Mix a table-spoonful of arrow-root with a tea-cupful of cold water; let it settle, and pour the water off. Sweeten and boil a quart of milk with the peel of a lemon and some cinnamon; pick them out, and pour it boiling upon the arrow-root, stirring it well and frequently till it be cold. Serve it in a glass or china dish, with or without grated nutmeg on the top. It may be eaten with any preserved fruit, or fruit tarts.
Put a pint and a half of white wine, with some lemon-peel, coriander seed, a bit of cinnamon, and three ounces of sugar, into a stewpan, and let them boil a quarter of an hour; then mix half a tea-spoonful of flour- with the yolks of six eggs in another stewpan, and stir in by degrees the other previously boiled ingredients. When about half cold, strain the whole through a sieve and put it in a dish in hot water, over the fire, till the cream is set; lastly, take it out, and put it in a cool place till ready to serve.
Boil a small quantity of pearl barley in milk and water, till tender, strain off the liquor, and put the barley into a quart of cream, to boil a little. Then take the whites of five eggs and the yolk of one, beat them with one spoonful of flour, and two of orange-flower water. Take the cream from the fire, mix the eggs in by degrees, and set it over the fire again to thicken. Sweeten it, and pour into cups or glasses for use.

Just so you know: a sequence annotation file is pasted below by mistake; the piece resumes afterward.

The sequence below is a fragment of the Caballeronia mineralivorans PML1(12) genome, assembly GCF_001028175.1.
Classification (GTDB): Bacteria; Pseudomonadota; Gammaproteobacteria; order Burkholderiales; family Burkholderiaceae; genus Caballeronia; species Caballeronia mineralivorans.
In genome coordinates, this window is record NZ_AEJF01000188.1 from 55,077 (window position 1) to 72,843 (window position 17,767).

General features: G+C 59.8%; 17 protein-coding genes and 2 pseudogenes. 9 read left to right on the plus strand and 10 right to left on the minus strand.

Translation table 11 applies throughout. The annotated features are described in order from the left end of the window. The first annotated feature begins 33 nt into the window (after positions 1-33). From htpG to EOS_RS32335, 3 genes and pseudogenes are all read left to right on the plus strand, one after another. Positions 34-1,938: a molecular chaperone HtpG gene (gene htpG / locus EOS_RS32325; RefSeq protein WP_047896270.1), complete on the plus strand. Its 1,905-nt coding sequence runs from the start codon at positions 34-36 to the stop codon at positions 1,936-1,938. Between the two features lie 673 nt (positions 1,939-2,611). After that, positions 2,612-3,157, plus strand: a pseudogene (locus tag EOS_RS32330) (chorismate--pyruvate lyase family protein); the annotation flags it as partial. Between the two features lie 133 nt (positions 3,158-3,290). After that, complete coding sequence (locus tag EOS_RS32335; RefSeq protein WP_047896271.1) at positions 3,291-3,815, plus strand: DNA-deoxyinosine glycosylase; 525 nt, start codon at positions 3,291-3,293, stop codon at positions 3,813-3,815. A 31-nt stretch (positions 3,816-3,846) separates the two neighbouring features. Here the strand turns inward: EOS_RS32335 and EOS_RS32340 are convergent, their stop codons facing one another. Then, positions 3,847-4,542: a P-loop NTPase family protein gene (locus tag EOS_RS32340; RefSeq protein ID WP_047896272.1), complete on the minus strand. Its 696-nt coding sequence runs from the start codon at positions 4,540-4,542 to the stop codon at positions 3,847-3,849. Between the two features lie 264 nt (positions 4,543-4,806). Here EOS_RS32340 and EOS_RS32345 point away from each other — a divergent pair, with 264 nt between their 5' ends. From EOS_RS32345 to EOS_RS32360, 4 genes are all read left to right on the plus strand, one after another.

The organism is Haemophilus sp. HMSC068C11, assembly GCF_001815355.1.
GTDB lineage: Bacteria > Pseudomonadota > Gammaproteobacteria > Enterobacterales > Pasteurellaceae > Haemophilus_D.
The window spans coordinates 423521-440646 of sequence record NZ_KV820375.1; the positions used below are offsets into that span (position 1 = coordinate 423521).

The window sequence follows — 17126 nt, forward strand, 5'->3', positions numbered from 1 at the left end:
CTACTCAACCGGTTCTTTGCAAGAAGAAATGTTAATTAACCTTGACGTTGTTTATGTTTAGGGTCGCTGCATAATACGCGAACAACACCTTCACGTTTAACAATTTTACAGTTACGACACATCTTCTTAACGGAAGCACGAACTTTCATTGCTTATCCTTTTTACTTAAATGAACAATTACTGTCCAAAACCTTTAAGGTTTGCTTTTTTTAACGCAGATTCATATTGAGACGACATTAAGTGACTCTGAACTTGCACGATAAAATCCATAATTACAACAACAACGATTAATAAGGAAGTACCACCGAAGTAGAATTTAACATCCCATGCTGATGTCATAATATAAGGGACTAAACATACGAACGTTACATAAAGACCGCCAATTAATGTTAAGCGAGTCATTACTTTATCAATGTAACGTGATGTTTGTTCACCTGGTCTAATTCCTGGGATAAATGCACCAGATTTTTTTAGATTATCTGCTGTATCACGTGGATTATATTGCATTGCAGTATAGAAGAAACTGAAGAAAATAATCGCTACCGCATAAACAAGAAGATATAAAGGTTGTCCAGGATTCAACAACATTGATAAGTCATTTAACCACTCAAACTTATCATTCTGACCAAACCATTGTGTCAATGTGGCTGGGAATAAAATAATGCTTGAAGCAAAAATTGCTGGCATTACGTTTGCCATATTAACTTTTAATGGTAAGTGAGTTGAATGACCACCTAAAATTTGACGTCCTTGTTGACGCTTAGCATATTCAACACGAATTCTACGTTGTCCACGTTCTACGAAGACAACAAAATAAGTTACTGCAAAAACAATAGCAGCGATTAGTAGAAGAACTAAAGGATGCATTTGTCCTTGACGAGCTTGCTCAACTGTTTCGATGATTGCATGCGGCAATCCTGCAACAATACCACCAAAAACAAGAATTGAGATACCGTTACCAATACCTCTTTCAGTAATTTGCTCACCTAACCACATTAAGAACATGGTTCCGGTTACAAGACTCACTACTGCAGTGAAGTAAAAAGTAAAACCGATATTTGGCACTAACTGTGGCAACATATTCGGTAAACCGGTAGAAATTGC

Boil a pint of cream with the peel of a lemon, sweeten it with pounded loaf sugar; beat, with the yolks of six, and whites of four eggs, one table-spoonful of flour, the same of orange-flower water and of ratafia; strain the cream, and when nearly cold, mix it with the eggs and other things; stir it over the fire till it becomes as thick as a custard; put it into the dish it is to be served in. Boil with a little water some pounded loaf sugar, till it turn brown, but do not stir it till taken off the fire; by degrees pour it in figures over the top of the cream. It may be eaten hot or cold.
Mix a handful of flour, with three whole eggs, and the yolks of six, four pounded macaroons, some dried orange-flowers, browned in sugar, a little candied lemon-peel chopped very fine, half a pint of cream, half a pint of milk, and a lump of sugar; boil the whole over a gentle fire for a quarter of an hour, till the cream turns to a thick paste; then let it cool in a dish well floured, shaking flour all over it. When cold, cut the paste into small pieces, roll them in your hands till they become round, and fry them of a good color; when you serve them, powder them all over with sugar.
Put a pint of fresh double cream into a stone pan, with half a pound of powder sugar, a pinch of gum dragon, a little crisped orange-flower, and three drops of cedratessence; when the sugar is dissolved, place the pan in another, in which is three pounds of ice beaten up with saltpetre; whip the cream in the usual manner, taking off the froth as it rises with a skimmer, lay it gently on a sieve over a pan; if the cream does not froth properly, add the whites of two eggs. This cream is usually served in large silver or gilt goblets, and should be prepared two or three hours before it is wanted.